It seems nothing can hold NASA's Mars Rovers back.
Opportunity, one of NASA's two twin rovers, has lost the two encoders that operate motors on its rock abrasion tool, but team members have worked together in test beds and computer sequencing rooms to create a new way for the robot to grind and brush surfaces without its encoders.
And it works. On October 7, the rover successfully completed a new seek-scan procedure. Using this technique, the rover locates a rock surface by simultaneously spinning its grind teeth and wire brush while also extending toward the rock surface. Normally, the rock abrasion tool software monitors the safe operation of the grind or brush using the two encoders, which detect stalls that can occur during grinding and encoding. In the event of a stall, the encoders measure the z-axis position (the point where the rock abrasion tool contacts the rock surface). But now, without the encoders, engineers must rely on current limits and contact switches to know when grind teeth come into contact with a rock surface.
Opportunity followed a command to run both the grind and revolve motors along with a parallel command to move in toward the rock surface. When the rock abrasion tool made contact with the surface, contact switches disengaged, ending the activity. The following day, the team successfully directed the rover to retract the rock abrasion tool 1 millimetre and brush the surface.
Opportunity's most recent project on November 8 called for it to complete an encoder-less brush of the surface of "Smith" (inside Victoria Crater), to acquire microscopic images, place the alpha-particle X-ray spectrometer, and study composition of the area with the spectrometer. The rover was also instructed to take panoramic camera images of "Cabo Frio," a promontory at the rim of Victoria Crater. It was to acquire full-colour images, using all 13 filters of the panoramic camera, of a layered rock target known as "Brongniart."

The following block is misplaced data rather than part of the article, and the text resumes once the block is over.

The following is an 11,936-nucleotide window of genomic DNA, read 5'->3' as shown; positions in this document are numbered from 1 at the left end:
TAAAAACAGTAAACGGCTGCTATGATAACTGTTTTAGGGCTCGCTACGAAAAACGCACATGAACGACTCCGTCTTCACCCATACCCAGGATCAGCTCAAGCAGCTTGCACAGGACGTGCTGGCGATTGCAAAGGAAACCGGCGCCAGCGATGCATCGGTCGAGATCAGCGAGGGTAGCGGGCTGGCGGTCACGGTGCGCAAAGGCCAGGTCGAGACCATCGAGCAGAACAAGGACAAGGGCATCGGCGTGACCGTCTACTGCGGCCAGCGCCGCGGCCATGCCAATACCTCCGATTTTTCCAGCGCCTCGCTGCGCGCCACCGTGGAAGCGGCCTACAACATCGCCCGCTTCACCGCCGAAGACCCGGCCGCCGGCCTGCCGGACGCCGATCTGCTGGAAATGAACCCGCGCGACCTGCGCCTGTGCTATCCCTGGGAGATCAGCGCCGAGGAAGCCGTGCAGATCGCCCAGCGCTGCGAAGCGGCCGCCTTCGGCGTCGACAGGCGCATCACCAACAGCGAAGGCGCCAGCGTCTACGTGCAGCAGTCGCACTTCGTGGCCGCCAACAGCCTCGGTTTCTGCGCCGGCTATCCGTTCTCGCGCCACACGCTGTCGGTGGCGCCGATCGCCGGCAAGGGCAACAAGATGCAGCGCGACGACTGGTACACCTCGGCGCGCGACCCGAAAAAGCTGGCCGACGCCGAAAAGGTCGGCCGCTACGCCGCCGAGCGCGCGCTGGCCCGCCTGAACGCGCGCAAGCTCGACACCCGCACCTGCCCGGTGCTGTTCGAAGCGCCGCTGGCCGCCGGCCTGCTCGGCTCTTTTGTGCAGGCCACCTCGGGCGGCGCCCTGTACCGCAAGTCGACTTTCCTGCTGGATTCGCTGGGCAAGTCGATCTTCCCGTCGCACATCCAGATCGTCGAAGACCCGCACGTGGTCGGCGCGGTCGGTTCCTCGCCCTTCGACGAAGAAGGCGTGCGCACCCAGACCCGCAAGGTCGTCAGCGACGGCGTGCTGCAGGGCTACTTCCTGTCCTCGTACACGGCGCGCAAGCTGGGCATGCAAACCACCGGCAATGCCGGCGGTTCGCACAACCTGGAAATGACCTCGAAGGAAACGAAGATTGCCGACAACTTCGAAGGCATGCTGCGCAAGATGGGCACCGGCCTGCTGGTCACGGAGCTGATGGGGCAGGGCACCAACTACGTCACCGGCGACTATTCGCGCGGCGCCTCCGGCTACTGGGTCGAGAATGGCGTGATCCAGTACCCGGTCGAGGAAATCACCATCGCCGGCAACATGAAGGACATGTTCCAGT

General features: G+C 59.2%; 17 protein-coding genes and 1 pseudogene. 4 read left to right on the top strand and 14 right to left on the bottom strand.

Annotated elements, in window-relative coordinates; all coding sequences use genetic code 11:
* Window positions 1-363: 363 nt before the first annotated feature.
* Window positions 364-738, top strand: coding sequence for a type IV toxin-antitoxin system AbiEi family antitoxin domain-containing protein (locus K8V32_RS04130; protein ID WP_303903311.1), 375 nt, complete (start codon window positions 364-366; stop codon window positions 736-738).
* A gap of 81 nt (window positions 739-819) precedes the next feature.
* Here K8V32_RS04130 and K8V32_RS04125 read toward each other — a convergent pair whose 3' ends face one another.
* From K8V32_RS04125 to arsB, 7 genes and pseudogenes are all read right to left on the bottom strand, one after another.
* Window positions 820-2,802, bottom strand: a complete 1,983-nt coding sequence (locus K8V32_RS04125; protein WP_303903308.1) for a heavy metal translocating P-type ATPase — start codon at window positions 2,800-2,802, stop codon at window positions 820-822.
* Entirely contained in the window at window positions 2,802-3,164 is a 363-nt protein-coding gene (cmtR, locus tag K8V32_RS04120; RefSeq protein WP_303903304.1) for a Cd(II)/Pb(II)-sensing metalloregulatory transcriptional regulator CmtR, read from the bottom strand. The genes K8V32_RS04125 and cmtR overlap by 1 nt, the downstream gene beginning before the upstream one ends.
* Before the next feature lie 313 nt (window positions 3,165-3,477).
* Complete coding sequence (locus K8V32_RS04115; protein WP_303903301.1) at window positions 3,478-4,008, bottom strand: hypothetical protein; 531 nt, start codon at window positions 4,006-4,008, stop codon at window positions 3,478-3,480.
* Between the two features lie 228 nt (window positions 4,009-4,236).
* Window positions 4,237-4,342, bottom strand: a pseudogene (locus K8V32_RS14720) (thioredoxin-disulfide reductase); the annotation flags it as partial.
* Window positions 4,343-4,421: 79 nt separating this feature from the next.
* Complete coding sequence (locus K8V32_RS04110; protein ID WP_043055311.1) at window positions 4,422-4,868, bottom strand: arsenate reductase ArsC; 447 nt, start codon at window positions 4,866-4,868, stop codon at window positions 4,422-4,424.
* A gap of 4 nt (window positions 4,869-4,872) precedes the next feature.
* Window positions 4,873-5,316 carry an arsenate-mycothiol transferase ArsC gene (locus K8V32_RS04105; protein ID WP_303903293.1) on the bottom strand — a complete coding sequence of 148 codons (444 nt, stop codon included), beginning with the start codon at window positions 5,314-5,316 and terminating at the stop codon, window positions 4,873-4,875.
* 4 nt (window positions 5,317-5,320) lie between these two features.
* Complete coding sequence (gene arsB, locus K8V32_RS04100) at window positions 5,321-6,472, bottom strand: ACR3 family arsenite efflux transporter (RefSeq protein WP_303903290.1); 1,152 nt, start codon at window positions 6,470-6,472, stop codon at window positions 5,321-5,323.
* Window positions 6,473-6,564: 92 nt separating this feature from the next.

On the other side of the planet Opportunity's twin, "Spirit", is also a wounded but carrying on. It has been gradually losing power, with energy levels dropping to 320 watt-hours per Martian day (100 watt-hours is the amount of energy needed to light a 100-watt bulb for one hour).
Measurements of atmospheric dust, known as Tau, have also been averaging 0.65. Even though this is typical of levels measured throughout most of the mission, the rover's power levels are lower than in previous years because of higher dust accumulation on the solar panels.
Regardless of these hindrances, the rover's latest announced project on November 9 was to run diagnostic tests of the rock abrasion tool and acquire a mosaic of images of West Valley View with its panoramic camera. The rover was to spend 22 hours acquiring data with its Mossbauer spectrometer, be on the lookout for morning dust devils, and acquire movie frames at 8-minute intervals to record the progress of dust devils if they occurred.
See an interview with one of the Mars rover drivers.